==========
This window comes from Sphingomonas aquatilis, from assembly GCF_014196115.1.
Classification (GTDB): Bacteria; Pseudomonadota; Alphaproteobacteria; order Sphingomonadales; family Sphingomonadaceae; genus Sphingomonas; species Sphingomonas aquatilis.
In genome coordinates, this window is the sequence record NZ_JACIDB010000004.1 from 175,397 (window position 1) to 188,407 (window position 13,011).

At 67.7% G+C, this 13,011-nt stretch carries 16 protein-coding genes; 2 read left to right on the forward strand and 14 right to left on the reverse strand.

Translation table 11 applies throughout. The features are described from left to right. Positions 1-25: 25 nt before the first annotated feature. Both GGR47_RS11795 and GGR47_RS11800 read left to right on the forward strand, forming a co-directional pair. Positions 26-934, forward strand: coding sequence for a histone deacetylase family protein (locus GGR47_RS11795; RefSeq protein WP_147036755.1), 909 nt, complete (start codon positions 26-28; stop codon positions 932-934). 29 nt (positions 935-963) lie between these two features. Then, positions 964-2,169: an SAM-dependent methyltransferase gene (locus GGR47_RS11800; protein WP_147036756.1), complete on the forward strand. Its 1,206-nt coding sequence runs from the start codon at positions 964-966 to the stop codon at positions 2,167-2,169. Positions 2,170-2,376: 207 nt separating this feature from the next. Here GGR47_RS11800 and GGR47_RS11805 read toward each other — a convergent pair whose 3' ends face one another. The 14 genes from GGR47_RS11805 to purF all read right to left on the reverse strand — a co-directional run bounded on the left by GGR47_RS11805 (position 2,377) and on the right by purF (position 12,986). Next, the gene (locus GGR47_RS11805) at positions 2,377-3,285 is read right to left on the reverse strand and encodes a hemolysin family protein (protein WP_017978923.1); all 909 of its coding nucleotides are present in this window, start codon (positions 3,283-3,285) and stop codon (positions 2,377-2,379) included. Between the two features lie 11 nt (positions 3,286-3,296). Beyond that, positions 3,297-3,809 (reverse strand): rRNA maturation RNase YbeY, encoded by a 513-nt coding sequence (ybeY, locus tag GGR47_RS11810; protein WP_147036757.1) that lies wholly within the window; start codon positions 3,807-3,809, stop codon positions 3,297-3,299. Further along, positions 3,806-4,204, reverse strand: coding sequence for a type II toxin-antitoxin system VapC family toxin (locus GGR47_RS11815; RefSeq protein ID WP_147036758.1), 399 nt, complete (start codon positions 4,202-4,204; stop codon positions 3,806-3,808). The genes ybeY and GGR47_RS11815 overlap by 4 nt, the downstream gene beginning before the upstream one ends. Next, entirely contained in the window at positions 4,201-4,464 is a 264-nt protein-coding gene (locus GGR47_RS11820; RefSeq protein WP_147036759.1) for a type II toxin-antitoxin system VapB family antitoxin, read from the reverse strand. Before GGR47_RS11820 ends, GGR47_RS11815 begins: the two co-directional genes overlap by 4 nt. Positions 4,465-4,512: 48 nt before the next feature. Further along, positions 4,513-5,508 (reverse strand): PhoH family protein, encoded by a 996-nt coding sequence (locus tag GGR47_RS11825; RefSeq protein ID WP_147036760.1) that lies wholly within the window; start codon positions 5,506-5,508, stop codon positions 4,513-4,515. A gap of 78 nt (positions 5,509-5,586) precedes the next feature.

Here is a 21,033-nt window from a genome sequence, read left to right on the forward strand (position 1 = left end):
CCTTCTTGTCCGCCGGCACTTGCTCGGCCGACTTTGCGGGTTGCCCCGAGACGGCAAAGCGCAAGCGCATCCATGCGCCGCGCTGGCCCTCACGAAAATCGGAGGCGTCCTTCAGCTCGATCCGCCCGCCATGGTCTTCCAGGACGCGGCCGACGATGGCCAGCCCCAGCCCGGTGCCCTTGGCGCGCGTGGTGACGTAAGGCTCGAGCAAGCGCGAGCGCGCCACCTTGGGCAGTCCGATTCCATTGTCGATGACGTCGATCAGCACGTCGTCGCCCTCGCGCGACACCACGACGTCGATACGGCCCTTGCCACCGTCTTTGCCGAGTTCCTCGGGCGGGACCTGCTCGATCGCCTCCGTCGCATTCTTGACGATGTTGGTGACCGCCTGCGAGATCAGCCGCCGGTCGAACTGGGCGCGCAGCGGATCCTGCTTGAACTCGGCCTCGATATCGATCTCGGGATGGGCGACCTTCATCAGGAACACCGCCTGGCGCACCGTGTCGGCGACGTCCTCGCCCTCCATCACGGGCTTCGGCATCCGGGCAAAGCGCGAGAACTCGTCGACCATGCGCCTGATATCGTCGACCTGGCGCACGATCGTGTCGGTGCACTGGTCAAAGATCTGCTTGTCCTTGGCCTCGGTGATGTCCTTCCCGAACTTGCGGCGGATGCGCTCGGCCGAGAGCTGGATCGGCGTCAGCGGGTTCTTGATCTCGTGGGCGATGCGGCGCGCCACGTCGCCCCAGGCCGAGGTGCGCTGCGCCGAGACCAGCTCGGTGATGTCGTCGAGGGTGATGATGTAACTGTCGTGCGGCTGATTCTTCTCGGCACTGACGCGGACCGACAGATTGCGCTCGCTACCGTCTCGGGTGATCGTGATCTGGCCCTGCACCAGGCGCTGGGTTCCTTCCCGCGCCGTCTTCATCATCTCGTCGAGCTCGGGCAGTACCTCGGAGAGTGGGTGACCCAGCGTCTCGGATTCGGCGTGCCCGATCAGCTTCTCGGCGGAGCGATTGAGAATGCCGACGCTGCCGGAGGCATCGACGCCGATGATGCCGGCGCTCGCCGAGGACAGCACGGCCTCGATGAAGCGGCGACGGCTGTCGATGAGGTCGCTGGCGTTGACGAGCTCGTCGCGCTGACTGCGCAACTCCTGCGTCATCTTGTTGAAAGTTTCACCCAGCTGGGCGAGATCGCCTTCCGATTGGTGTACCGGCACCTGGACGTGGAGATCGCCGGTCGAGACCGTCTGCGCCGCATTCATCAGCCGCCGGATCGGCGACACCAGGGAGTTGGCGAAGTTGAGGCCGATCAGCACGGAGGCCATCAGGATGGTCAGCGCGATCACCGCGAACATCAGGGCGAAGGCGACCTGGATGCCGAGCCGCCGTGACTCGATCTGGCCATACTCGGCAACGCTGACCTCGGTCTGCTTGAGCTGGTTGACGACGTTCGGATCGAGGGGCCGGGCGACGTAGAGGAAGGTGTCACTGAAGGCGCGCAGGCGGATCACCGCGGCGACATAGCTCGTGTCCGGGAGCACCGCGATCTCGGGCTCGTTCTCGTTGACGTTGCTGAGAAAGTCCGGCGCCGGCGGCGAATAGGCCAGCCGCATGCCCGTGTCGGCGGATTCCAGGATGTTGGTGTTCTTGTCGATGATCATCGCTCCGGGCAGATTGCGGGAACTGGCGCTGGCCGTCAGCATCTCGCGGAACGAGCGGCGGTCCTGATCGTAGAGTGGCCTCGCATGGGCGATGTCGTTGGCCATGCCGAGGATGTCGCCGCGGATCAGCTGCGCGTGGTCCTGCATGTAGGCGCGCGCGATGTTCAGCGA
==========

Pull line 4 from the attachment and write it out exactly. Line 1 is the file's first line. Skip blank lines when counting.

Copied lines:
At 67.7% G+C, this 13,011-nt stretch carries 16 protein-coding genes; 2 read left to right on the forward strand and 14 right to left on the reverse strand.